Each week on a Wednesday Nikolas Badminton, Futurist highlights the top stories from the past week relating to the incredible rise of artificial intelligence and its application in society, the workplace, in cities, and in our lives.
In Artificial Intelligence Bulletin – Machines with Soul we look at how chatbots get their personalities, AI fascists, flipping burger robots, business impact by 2020, and machine learning driving agency renaissance.
‘It Has To Have A Soul’: How Chatbots Get Their Personalities
In the year 2000, logging onto the Internet usually meant sitting down at a monitor connected to a dial-up modem, a bunch of beeps and clicks, and a “You’ve got mail!” notification. In those days, AOL Instant Messenger was the Internet’s favorite pastime, and the king of AIM was SmarterChild, a chatbot that lived in your buddy list.
A chatbot is a computer program designed to simulate human conversation, and SmarterChild was one of the first chatbots the public ever saw. The idea was that you would ask SmarterChild a question — “Who won the Mets game last night?” or “Where did the Dow close today?” — then the program would scour the Internet and, within seconds, respond with the answer. The company that built SmarterChild, a startup called ActiveBuddy, thought it could make money by building custom bots for big companies and made SmarterChild as a test case.
And people did use SmarterChild — a lot. At its height, SmarterChild chatted with 250,000 people a day.
Read more at NPR
Artificial intelligence is ripe for abuse, tech researcher warns: ‘a fascist’s dream’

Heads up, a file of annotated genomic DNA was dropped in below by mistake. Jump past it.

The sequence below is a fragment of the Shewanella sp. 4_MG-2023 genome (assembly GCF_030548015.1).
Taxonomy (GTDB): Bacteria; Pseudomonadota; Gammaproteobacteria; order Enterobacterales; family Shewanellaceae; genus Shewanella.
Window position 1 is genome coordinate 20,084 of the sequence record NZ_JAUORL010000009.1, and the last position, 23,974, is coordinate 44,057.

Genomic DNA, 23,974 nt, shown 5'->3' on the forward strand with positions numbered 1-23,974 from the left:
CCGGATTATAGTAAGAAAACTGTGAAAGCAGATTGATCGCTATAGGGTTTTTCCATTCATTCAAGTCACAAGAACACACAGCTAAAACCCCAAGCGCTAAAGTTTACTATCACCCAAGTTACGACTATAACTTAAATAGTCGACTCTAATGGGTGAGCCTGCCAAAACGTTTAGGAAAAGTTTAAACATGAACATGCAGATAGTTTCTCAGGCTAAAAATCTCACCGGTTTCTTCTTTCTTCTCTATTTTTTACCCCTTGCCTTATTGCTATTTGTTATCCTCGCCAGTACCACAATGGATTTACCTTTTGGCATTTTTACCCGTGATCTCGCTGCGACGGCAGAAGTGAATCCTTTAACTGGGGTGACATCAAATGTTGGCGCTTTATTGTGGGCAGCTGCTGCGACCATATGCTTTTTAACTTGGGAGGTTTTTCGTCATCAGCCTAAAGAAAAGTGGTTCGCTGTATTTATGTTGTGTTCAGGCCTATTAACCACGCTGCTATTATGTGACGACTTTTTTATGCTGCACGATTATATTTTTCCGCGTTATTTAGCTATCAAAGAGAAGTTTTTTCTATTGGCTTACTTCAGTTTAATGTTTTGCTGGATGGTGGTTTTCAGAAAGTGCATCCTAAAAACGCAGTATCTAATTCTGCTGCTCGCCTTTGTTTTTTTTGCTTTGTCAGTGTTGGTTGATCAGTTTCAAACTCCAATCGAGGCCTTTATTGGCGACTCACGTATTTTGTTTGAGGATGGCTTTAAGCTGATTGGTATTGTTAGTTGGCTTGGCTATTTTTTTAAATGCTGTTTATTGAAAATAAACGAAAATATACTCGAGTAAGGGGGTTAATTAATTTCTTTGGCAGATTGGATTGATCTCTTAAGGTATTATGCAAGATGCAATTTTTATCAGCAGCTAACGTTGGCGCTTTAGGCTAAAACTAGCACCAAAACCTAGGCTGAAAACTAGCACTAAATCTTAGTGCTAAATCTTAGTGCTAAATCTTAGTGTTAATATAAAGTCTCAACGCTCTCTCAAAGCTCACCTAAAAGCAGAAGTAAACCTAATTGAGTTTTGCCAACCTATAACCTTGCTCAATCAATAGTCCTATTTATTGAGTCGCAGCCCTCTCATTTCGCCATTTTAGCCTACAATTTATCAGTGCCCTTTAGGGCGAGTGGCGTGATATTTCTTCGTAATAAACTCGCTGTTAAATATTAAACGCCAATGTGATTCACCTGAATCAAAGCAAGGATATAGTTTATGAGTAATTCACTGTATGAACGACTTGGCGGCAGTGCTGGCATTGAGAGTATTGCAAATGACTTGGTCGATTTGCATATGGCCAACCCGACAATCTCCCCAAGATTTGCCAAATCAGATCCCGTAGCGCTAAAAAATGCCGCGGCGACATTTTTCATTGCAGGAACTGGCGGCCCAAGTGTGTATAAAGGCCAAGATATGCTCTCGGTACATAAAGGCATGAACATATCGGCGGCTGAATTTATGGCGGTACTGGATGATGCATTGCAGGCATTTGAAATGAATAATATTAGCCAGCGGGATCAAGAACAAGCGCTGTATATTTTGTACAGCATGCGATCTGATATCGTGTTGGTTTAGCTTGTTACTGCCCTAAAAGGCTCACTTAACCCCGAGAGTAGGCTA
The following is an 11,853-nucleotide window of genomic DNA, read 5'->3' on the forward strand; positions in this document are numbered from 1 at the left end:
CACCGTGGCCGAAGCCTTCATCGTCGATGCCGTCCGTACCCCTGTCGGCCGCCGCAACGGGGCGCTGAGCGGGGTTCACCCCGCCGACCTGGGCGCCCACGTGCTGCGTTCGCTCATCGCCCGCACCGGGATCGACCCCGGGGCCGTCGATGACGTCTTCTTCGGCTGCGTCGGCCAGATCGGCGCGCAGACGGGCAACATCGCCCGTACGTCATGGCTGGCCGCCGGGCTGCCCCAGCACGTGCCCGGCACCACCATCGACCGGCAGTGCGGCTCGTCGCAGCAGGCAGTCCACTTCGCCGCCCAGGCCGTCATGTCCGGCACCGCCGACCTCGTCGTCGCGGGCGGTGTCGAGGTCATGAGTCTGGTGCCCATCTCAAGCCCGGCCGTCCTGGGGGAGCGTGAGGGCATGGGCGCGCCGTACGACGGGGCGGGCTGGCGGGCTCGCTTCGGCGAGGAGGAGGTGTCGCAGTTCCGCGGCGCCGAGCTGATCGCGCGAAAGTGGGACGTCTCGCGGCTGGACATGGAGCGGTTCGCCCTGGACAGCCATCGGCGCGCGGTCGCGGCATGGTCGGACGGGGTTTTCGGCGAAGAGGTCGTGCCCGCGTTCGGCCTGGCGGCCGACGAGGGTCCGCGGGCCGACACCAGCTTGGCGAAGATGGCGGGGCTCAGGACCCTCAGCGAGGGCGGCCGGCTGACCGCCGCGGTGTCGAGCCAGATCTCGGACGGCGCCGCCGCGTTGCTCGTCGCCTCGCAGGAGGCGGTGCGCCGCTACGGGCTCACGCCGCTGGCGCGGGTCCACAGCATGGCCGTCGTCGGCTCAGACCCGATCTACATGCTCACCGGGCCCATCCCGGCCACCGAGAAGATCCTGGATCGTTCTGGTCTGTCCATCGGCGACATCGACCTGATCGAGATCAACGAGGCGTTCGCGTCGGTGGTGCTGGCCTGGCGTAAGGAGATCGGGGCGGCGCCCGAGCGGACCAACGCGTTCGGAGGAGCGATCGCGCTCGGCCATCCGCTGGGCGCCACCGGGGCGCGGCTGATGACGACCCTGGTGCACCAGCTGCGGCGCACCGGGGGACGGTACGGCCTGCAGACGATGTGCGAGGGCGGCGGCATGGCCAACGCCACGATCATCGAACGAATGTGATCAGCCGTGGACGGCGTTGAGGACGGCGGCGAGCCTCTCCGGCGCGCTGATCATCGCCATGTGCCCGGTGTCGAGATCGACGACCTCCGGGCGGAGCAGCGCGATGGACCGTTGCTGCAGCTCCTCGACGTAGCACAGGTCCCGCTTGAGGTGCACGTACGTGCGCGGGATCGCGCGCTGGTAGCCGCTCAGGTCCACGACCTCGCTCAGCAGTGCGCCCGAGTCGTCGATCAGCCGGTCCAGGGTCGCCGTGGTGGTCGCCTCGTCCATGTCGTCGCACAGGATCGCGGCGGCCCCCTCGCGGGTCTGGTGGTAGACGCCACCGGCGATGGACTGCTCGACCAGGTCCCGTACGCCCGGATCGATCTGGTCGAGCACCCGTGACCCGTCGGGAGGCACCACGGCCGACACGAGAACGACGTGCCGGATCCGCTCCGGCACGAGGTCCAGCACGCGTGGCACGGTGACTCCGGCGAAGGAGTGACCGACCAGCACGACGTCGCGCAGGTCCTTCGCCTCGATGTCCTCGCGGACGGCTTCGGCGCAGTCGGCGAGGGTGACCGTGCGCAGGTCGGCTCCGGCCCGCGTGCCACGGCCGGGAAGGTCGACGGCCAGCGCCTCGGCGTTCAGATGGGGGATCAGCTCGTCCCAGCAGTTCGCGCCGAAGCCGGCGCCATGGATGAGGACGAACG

As artificial intelligence becomes more powerful, people need to make sure it’s not used by authoritarian regimes to centralize power and target certain populations, Microsoft Research’s Kate Crawford warned on Sunday.
In her SXSW session, titled Dark Days: AI and the Rise of Fascism, Crawford, who studies the social impact of machine learning and large-scale data systems, explained ways that automated systems and their encoded biases can be misused, particularly when they fall into the wrong hands.
“Just as we are seeing a step function increase in the spread of AI, something else is happening: the rise of ultra-nationalism, rightwing authoritarianism and fascism,” she said.
All of these movements have shared characteristics, including the desire to centralize power, track populations, demonize outsiders and claim authority and neutrality without being accountable. Machine intelligence can be a powerful part of the power playbook, she said.
One of the key problems with artificial intelligence is that it is often invisibly coded with human biases. She described a controversial piece of research from Shanghai Jiao Tong University in China, where authors claimed to have developed a system that could predict criminality based on someone’s facial features. The machine was trained on Chinese government ID photos, analyzing the faces of criminals and non-criminals to identify predictive features. The researchers claimed it was free from bias.